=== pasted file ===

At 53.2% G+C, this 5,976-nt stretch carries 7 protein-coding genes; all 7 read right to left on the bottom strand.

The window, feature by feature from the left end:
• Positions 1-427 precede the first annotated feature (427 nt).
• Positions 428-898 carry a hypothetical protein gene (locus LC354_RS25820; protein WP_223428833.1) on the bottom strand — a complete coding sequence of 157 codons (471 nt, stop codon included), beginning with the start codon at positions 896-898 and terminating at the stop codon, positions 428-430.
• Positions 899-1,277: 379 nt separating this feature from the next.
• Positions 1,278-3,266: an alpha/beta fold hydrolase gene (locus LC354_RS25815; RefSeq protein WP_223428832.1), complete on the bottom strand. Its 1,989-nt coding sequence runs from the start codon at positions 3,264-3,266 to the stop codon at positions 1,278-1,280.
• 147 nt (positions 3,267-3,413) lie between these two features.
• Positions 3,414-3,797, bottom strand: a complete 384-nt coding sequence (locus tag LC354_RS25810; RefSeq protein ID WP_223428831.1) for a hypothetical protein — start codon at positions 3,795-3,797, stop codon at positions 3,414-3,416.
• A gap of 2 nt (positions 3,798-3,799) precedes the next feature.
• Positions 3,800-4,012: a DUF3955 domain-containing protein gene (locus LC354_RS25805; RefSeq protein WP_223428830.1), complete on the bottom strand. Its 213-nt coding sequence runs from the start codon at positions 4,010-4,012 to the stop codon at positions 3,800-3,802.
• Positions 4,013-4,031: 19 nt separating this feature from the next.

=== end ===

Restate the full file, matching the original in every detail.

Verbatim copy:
At 53.2% G+C, this 5,976-nt stretch carries 7 protein-coding genes; all 7 read right to left on the bottom strand.

The window, feature by feature from the left end:
• Positions 1-427 precede the first annotated feature (427 nt).
• Positions 428-898 carry a hypothetical protein gene (locus LC354_RS25820; protein WP_223428833.1) on the bottom strand — a complete coding sequence of 157 codons (471 nt, stop codon included), beginning with the start codon at positions 896-898 and terminating at the stop codon, positions 428-430.
• Positions 899-1,277: 379 nt separating this feature from the next.
• Positions 1,278-3,266: an alpha/beta fold hydrolase gene (locus LC354_RS25815; RefSeq protein WP_223428832.1), complete on the bottom strand. Its 1,989-nt coding sequence runs from the start codon at positions 3,264-3,266 to the stop codon at positions 1,278-1,280.
• 147 nt (positions 3,267-3,413) lie between these two features.
• Positions 3,414-3,797, bottom strand: a complete 384-nt coding sequence (locus tag LC354_RS25810; RefSeq protein ID WP_223428831.1) for a hypothetical protein — start codon at positions 3,795-3,797, stop codon at positions 3,414-3,416.
• A gap of 2 nt (positions 3,798-3,799) precedes the next feature.
• Positions 3,800-4,012: a DUF3955 domain-containing protein gene (locus LC354_RS25805; RefSeq protein WP_223428830.1), complete on the bottom strand. Its 213-nt coding sequence runs from the start codon at positions 4,010-4,012 to the stop codon at positions 3,800-3,802.
• Positions 4,013-4,031: 19 nt separating this feature from the next.